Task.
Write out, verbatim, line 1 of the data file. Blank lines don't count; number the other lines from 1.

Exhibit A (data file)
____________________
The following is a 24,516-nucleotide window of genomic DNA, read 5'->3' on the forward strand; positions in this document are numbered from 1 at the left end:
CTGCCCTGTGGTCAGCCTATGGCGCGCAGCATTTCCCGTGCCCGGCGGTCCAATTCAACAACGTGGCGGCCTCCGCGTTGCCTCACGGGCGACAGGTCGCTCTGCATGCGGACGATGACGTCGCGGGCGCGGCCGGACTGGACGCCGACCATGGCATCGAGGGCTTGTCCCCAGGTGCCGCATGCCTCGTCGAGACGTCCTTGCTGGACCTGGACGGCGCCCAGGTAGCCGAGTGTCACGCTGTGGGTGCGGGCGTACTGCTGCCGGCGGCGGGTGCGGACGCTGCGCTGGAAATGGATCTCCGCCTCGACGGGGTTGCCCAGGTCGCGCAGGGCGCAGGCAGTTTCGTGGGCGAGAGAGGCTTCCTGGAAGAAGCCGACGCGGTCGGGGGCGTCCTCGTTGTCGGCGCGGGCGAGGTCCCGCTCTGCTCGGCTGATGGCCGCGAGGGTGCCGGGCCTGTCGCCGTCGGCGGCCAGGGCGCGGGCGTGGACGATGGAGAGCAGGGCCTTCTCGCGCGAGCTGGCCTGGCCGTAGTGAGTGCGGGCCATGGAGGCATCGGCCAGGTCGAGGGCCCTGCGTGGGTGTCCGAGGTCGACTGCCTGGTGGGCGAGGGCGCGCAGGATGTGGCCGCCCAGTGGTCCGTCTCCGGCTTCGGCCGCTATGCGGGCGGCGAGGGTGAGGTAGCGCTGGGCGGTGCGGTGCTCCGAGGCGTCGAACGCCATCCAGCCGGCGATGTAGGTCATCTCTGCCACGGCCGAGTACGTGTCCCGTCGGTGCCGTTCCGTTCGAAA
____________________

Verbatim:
The following is a 24,516-nucleotide window of genomic DNA, read 5'->3' on the forward strand; positions in this document are numbered from 1 at the left end: